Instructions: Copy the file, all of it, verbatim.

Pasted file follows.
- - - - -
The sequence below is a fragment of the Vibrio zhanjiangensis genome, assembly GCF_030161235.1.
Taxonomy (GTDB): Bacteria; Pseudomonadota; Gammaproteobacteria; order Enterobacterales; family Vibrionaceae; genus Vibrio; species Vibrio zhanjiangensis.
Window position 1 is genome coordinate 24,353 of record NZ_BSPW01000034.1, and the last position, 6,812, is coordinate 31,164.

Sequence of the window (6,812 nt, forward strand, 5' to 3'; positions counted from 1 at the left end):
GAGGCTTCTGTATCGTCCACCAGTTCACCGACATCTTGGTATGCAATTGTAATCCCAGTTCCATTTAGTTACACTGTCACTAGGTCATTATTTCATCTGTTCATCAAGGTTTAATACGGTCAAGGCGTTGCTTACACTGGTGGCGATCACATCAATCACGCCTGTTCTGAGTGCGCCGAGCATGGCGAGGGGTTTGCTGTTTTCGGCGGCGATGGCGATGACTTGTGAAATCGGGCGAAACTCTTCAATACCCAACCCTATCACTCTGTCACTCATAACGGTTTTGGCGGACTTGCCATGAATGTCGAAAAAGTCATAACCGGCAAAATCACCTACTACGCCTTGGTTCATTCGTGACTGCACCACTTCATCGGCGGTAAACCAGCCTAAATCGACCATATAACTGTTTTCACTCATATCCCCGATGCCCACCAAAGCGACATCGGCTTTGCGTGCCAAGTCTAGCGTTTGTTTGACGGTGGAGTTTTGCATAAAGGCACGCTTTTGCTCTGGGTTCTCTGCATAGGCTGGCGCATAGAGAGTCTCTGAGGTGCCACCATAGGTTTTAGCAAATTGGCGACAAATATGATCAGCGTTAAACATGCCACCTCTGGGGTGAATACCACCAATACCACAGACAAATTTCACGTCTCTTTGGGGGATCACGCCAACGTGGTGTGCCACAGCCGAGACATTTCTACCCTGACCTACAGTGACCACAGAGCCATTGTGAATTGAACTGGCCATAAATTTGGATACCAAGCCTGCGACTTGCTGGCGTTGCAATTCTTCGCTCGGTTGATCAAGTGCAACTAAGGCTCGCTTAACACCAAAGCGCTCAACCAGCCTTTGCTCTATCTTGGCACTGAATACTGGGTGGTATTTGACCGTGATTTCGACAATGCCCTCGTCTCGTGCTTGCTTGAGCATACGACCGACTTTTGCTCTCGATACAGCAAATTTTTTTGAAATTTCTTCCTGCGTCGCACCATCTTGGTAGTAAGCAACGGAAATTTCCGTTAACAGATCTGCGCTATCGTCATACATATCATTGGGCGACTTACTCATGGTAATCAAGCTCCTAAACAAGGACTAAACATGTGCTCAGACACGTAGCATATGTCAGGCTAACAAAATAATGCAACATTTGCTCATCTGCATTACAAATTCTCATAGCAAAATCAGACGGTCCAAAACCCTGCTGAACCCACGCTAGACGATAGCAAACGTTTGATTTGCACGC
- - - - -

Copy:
The sequence below is a fragment of the Vibrio zhanjiangensis genome, assembly GCF_030161235.1.
Taxonomy (GTDB): Bacteria; Pseudomonadota; Gammaproteobacteria; order Enterobacterales; family Vibrionaceae; genus Vibrio; species Vibrio zhanjiangensis.
Window position 1 is genome coordinate 24,353 of record NZ_BSPW01000034.1, and the last position, 6,812, is coordinate 31,164.

Sequence of the window (6,812 nt, forward strand, 5' to 3'; positions counted from 1 at the left end):
GAGGCTTCTGTATCGTCCACCAGTTCACCGACATCTTGGTATGCAATTGTAATCCCAGTTCCATTTAGTTACACTGTCACTAGGTCATTATTTCATCTGTTCATCAAGGTTTAATACGGTCAAGGCGTTGCTTACACTGGTGGCGATCACATCAATCACGCCTGTTCTGAGTGCGCCGAGCATGGCGAGGGGTTTGCTGTTTTCGGCGGCGATGGCGATGACTTGTGAAATCGGGCGAAACTCTTCAATACCCAACCCTATCACTCTGTCACTCATAACGGTTTTGGCGGACTTGCCATGAATGTCGAAAAAGTCATAACCGGCAAAATCACCTACTACGCCTTGGTTCATTCGTGACTGCACCACTTCATCGGCGGTAAACCAGCCTAAATCGACCATATAACTGTTTTCACTCATATCCCCGATGCCCACCAAAGCGACATCGGCTTTGCGTGCCAAGTCTAGCGTTTGTTTGACGGTGGAGTTTTGCATAAAGGCACGCTTTTGCTCTGGGTTCTCTGCATAGGCTGGCGCATAGAGAGTCTCTGAGGTGCCACCATAGGTTTTAGCAAATTGGCGACAAATATGATCAGCGTTAAACATGCCACCTCTGGGGTGAATACCACCAATACCACAGACAAATTTCACGTCTCTTTGGGGGATCACGCCAACGTGGTGTGCCACAGCCGAGACATTTCTACCCTGACCTACAGTGACCACAGAGCCATTGTGAATTGAACTGGCCATAAATTTGGATACCAAGCCTGCGACTTGCTGGCGTTGCAATTCTTCGCTCGGTTGATCAAGTGCAACTAAGGCTCGCTTAACACCAAAGCGCTCAACCAGCCTTTGCTCTATCTTGGCACTGAATACTGGGTGGTATTTGACCGTGATTTCGACAATGCCCTCGTCTCGTGCTTGCTTGAGCATACGACCGACTTTTGCTCTCGATACAGCAAATTTTTTTGAAATTTCTTCCTGCGTCGCACCATCTTGGTAGTAAGCAACGGAAATTTCCGTTAACAGATCTGCGCTATCGTCATACATATCATTGGGCGACTTACTCATGGTAATCAAGCTCCTAAACAAGGACTAAACATGTGCTCAGACACGTAGCATATGTCAGGCTAACAAAATAATGCAACATTTGCTCATCTGCATTACAAATTCTCATAGCAAAATCAGACGGTCCAAAACCCTGCTGAACCCACGCTAGACGATAGCAAACGTTTGATTTGCACGC